Tag Archive | historical

Going Clear – Examining Scientology

So I was a little torn about even reviewing this book on my blog. Not because of the story itself, it is marvelous, but the subject matter is a little off of what I generally share here. I am a born and raised Lutheran who has in turn (thus far) raised our 5 kids in the same faith. Ken is less committed to a particular strain of Christianity or religion really, than I am but agrees Sunday School (or Jesus School as Echo calls it) is a marvelous way for our kids to not only socialize in a school like environment but learn some wonderful classic moral structure. In saying all of that I AM a Religion and Philosphy major (joint concentrations with a Bachelor degree graduating with distinction) who spent a large portion of her education looking into world religions. There is something amazing in seeing more opinions and faiths. Add in the philosophy portion and I have never lost my wish to simply know more.

Now with Scientology I have to admit my only knowledge came from the media. John Travolta, Tom Cruise… though my exposure through Tom Cruise was such to make me LESS enthused about the ideology honestly… and more recently Lea Remini’s leaving and Haggis’ impassioned letter of resignation after the treatment of his openly gay daughters and homosexuality as a whole within the organization. In fact, I was originally looking for the new HBO documentary about Scientology when I came across the link for the book Going Clear: Scientology, Hollywood, & the Prison of Belief by Lawrence Wright.

I figure the best way to review is to be honest… I absolutely LOVED the voice of the author. His writing was clear, and had an unbiased feel (as unbiased as any one person can be). This was a man determined to find as much factual statements as he could, and with religion (or a closed community such as Scientology seems to be) that is never a simple black and white. The back of the book is full of notes and acknowledgement of source. Surprisingly a large portion of his resources came from the University of Alberta. (the university that has bought Augustana where Ken and myself got our degrees) This is not a book thrown together without an attempt to corroborate material. Though there are multiple places where the official Scientology account differs from other sources…

I PERSONALLY found the history of the creator of Scientology (L. Ron Hubbard) and the early history of the organization to be the most interesting. Though the more current step by step growth and evolution of a society working to be declared a formal religion was also gripping.

The entire book walks you through first the life (birth onward) of L. Ron Hubbard on through to the creation of Scientology the written work and organization, past his death and into the more current status of the “church.” Wright has multiple sources including defectors and what information he could glean from the internet, other reporters and texts, the published writings of Hubbard and what Scientology would officially confirm or deny. There is a bit of a taboo on writing about Scientology, especially in the 80’s and 90’s where it is documented that authors have been sued, harassed and potentially blackmailed.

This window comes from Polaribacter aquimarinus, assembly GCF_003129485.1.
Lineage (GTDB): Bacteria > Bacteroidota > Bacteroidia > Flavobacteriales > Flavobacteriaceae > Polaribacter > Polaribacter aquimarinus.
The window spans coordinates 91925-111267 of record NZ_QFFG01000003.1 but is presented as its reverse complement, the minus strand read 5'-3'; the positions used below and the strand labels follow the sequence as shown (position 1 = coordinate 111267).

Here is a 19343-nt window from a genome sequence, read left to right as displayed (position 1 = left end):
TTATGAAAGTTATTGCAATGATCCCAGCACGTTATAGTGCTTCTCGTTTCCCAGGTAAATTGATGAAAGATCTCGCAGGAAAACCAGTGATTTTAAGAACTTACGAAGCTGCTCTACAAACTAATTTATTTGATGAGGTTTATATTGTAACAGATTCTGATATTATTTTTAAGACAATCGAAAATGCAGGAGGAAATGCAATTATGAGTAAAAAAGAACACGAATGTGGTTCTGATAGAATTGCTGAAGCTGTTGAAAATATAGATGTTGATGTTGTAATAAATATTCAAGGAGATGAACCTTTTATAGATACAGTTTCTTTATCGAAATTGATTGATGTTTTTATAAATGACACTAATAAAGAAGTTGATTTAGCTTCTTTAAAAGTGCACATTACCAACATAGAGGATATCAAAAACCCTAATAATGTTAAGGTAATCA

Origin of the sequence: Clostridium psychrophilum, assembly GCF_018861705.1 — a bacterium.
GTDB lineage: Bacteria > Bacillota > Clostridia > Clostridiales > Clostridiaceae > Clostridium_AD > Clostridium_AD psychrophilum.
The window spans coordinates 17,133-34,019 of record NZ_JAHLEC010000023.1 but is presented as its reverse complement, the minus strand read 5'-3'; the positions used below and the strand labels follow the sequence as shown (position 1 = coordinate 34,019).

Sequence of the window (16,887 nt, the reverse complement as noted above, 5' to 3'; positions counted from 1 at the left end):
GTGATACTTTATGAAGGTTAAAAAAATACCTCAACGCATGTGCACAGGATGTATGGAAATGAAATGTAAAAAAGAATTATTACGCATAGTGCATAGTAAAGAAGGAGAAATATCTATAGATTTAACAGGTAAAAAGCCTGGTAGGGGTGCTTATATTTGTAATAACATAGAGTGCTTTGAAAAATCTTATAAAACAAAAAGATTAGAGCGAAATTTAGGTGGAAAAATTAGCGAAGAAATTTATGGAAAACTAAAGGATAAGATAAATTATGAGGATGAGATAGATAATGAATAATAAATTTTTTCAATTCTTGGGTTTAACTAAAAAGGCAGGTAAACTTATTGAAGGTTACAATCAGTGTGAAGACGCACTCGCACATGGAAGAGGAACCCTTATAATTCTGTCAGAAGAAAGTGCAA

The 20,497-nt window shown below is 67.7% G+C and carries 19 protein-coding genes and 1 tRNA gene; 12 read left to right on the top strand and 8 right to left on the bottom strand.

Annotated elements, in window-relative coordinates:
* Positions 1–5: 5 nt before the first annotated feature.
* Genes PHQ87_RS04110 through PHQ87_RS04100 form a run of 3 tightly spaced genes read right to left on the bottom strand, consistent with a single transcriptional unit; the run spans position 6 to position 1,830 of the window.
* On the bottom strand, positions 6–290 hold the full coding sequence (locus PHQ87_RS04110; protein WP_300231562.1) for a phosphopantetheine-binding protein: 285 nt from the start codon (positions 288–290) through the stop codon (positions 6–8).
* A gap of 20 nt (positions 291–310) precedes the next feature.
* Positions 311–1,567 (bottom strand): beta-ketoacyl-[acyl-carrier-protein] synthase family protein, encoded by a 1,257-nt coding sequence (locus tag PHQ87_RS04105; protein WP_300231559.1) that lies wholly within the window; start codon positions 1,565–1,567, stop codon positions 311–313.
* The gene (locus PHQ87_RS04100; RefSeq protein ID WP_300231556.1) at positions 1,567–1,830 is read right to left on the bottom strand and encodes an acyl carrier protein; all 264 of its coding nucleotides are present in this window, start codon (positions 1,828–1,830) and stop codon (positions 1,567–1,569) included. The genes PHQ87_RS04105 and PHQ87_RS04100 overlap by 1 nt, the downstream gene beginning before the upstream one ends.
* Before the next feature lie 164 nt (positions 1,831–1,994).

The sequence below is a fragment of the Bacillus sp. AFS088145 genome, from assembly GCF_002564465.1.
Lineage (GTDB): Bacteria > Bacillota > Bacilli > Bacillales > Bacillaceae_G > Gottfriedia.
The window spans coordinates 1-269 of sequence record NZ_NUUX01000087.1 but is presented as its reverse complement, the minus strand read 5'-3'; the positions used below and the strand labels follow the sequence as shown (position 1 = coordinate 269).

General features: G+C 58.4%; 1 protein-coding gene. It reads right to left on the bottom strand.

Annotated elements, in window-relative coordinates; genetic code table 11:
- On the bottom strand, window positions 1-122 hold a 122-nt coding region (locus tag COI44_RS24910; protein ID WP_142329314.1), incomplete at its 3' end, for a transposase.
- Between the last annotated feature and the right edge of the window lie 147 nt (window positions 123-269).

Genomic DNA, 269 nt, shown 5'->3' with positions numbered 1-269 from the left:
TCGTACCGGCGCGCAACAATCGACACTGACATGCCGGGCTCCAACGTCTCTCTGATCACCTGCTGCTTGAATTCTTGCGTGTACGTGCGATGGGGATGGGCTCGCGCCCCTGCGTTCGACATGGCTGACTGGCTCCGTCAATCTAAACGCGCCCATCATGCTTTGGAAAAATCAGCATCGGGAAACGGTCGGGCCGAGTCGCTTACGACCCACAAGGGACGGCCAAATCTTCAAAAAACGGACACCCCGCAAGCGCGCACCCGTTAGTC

Now there is some dogma in the book, a lot of personal experiences (often collaborated with at least another person) and what has been released in the media. All in all it combined to be a read I simply could not put down. I was very grateful for the long weekend.

Now I would consider this book a wonderful peek into the inner workings and beginnings of Scientology based on the accounts of insiders AND the author who is in no way affiliated with the community. I am sure this is biased on some levels but I feel the author really tried to back the claims, histories and philosophy with text and numerous accounts. I think that this book has given me some insight into what some consider a cult, others a church and still others simply an organization based on a money making scheme. What you draw from it is your own. It definitely held my interest. So check it out if you want to know more about Scientology and for sure, let me know what YOU thought about it! o-GOING-CLEAR-facebook

Ghost Ship… A Book Review

Now for a change of pace. Ghost Ship by P.J. Alderman is a fun murder mystery. In fact multiple mysteries are solved as the main character Jordan also delves into the mysterious death of a ghost from times long past. This is the second book in the Port Chatham Mystery series.

Jordan is newly moved to the seaside town of Port Chatham in Washington State. With this move has come a large house she is renovating and a bunch of resident ghosts only Jordan seems to be able to see. Added to this already interesting character list is the resident hotty and pub owner Jase, close friend and Sheriff Darcy and the newest corpse… womanizer Holt Stillwell.